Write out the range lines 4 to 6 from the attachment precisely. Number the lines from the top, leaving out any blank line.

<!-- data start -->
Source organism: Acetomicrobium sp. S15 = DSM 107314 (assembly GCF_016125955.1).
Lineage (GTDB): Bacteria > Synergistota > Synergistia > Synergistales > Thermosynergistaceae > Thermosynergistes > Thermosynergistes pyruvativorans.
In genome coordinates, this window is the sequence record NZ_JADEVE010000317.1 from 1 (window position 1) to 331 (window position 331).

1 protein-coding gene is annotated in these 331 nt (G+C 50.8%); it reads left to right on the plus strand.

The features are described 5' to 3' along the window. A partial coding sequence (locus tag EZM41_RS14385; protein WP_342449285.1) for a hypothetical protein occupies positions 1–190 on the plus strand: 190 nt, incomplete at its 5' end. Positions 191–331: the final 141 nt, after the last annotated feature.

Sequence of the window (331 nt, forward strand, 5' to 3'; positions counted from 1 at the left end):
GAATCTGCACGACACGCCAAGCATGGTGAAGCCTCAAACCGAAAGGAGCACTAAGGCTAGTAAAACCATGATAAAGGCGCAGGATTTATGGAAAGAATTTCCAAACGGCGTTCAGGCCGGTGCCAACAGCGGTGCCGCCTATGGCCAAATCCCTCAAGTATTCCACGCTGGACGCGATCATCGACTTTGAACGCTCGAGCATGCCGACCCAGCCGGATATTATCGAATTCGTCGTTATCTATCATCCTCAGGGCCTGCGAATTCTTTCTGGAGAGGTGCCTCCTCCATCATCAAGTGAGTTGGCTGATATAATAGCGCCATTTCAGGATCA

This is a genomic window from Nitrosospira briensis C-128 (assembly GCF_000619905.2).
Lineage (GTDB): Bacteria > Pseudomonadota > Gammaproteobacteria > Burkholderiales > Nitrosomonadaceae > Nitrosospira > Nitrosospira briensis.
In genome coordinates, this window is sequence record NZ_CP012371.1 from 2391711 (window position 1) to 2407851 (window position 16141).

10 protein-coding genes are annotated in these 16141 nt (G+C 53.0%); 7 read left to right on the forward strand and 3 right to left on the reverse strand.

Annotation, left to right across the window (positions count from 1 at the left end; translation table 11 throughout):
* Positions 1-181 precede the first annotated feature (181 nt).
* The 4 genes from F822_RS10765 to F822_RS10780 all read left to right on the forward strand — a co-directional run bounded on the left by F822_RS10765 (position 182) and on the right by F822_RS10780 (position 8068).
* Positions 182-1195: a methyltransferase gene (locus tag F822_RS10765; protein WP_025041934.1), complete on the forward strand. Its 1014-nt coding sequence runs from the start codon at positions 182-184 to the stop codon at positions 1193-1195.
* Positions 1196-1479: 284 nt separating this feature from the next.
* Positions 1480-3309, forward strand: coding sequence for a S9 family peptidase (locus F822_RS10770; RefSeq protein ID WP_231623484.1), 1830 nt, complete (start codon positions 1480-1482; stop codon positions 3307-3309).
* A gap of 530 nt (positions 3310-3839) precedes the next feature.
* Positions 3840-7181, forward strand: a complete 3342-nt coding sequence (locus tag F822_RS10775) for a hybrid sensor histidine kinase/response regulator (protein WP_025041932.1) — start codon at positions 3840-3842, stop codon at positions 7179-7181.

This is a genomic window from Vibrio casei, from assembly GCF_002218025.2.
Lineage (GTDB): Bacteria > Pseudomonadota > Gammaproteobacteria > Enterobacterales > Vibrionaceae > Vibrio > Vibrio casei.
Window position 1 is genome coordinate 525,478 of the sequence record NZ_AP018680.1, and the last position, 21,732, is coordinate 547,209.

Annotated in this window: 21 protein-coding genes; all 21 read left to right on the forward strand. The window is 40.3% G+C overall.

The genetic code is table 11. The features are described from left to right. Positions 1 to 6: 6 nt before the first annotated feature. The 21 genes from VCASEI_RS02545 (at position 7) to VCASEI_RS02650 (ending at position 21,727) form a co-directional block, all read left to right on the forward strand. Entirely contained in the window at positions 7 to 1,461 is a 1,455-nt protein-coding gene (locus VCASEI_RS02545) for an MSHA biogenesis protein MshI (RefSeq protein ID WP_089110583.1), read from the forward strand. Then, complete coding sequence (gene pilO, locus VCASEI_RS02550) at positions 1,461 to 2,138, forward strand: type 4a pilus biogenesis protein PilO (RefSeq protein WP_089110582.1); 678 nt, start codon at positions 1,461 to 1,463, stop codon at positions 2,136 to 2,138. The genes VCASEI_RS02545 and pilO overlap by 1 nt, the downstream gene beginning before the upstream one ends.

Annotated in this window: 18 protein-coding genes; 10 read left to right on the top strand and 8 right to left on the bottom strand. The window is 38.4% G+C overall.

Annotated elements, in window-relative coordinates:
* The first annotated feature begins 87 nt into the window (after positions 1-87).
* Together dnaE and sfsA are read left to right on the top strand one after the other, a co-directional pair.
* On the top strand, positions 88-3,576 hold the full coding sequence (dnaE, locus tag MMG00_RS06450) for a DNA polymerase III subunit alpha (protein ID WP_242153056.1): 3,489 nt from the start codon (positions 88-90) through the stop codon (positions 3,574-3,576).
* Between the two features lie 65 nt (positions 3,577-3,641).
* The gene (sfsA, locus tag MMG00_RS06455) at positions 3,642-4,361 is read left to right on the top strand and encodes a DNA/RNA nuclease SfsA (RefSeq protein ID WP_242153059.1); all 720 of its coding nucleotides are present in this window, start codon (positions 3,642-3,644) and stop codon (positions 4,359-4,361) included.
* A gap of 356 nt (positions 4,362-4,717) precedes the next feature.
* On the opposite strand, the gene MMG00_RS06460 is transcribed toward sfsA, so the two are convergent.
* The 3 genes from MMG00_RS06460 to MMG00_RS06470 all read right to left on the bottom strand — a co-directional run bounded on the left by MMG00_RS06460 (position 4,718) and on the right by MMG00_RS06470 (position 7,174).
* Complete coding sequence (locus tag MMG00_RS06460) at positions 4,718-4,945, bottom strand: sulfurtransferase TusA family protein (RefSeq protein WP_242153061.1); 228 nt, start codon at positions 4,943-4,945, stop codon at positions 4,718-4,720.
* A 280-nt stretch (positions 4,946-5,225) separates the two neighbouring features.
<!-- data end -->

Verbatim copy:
1 protein-coding gene is annotated in these 331 nt (G+C 50.8%); it reads left to right on the plus strand.

The features are described 5' to 3' along the window. A partial coding sequence (locus tag EZM41_RS14385; protein WP_342449285.1) for a hypothetical protein occupies positions 1–190 on the plus strand: 190 nt, incomplete at its 5' end. Positions 191–331: the final 141 nt, after the last annotated feature.

Sequence of the window (331 nt, forward strand, 5' to 3'; positions counted from 1 at the left end):